From the earliest days of the Church men and women have sought out places, spaces, to be alone with God, to, like Jesus, do battle with satan, thus keeping him, as one tradition says, away from the places where people dwell, the cities, to labour in prayer and manual labour as needed, as intercessors for the human family.

Those of the early centuries are known as Fathers/Mothers of the desert, from whose wisdom we get these teachings from two of them: Abba Agathon stresses that “prayer is warfare to the last breath” and Abba Lucius stressed that before seeking the solitary life, we must first have lived rightly among our brothers and sisters, otherwise we “will not be able to live rightly in solitude.”

In Medieval times Irish monks and hermits sought what they called ‘the thin place’, that is, for want of a better descriptive, the place where they would find the membrane between the cosmos and heaven, at its thinnest, for there, they figured, they would be closest to God.

Factually the true ‘thin place’ is in the Real Presence of Jesus in the Blessed Sacrament.

The key is to ask the Holy Spirit to lead us into communion of love with the Father, Jesus and Himself, in silence/solitude/the secret place within us.

Vs.16,17=When it was evening, His disciples went down to the sea, embarked in a boat, and went across the sea to Capernaum. It had already grown dark, and Jesus had not yet come to them.

There is a beautiful ordinariness in these two verses.

After a hectic day, and needing to travel to their destination, how very ordinary for fishermen, to go down to the sea and travel by boat.

St. John does not indicate why they left without waiting for Jesus. Perhaps they assumed, since He had gone away, He was traveling by some other route and would meet them in Capernaum.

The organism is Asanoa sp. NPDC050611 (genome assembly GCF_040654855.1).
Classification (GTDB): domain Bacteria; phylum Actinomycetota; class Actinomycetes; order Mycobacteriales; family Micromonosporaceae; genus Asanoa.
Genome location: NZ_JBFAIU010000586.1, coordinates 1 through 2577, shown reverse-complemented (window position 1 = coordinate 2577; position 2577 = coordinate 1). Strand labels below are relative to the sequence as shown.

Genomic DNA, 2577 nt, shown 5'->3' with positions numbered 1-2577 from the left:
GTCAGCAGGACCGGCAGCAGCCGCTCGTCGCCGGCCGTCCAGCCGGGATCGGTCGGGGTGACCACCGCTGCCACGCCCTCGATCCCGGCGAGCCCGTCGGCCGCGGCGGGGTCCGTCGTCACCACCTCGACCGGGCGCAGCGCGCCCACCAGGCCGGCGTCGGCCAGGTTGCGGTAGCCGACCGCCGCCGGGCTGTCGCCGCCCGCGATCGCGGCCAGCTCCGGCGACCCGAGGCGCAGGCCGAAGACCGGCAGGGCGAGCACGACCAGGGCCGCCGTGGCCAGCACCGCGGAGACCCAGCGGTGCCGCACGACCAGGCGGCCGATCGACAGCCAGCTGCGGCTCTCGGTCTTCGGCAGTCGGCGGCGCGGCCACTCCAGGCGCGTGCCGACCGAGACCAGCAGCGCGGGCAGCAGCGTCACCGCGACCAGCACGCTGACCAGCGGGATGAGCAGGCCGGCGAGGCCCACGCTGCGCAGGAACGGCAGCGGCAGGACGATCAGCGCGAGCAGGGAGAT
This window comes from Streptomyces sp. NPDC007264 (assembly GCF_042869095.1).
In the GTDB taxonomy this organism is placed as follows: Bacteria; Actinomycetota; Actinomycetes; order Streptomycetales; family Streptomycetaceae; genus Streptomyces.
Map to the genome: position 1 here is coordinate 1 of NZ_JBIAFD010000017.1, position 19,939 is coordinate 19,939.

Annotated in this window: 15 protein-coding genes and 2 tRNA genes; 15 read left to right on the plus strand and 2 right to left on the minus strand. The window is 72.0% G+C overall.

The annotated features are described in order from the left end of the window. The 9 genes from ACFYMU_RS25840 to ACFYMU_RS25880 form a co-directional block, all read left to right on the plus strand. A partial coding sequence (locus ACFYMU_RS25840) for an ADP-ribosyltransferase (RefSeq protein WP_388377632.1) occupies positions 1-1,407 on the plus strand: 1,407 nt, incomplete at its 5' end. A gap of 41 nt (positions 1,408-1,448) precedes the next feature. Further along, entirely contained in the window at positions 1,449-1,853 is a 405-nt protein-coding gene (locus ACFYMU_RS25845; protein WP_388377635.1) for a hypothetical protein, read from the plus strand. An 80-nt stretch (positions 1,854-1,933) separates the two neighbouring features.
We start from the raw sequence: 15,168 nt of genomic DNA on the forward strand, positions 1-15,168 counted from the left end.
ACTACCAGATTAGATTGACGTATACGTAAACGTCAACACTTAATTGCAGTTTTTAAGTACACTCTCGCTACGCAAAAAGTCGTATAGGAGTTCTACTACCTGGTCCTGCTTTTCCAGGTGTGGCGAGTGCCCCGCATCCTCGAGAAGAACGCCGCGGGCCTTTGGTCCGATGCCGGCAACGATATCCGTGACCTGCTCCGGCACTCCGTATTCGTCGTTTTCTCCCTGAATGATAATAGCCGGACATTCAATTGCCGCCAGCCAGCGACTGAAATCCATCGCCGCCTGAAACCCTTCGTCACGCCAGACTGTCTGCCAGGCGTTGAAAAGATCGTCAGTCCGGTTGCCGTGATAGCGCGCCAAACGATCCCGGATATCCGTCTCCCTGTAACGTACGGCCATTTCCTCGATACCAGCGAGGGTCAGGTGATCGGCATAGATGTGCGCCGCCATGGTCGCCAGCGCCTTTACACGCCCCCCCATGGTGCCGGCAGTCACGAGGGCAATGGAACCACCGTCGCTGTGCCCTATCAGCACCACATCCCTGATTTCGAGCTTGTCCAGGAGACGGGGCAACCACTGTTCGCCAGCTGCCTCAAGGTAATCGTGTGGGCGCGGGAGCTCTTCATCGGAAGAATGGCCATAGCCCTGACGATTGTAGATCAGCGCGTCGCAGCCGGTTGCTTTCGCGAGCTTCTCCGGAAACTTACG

St. John takes note “It had already grown dark.”, and at the Last Supper once the traitor Judas has left, notes:  And it was night. [13:30]

Twilight is often beautiful but never lingering, pre-dawn likewise. The latter giving way to the brilliance of sunlight, the former to the weight of darkness. Satan is all darkness, and darkness has weight, light has nothing heavy about it, hence the expression that something is light, rather than heavy.

We associate darkness with depression, light with joy, as the psalmist says: At dusk weeping comes for the night; but at dawn there is rejoicing. [Ps.30:6]

All sources of light illuminate, many like the sun, produce warmth. Indeed, we combine both when we speak of the light of a fire.

Christ is “light from light, true light from true light”, the light which darkness cannot overcome.

With Jesus absent, while the disciples were still on the sea St. John notes: The sea was stirred up because a strong wind was blowing. [v.18]

Only St. Luke, of all the Evangelists, makes no mention of an event where Jesus walks on the water. St. Mark: 6:45-53 and St. Matthew: 14:22-24, both recount such an event and in each the disciples are traveling across the water without Jesus, a severe storm comes up and each account does include Jesus coming towards the disciples.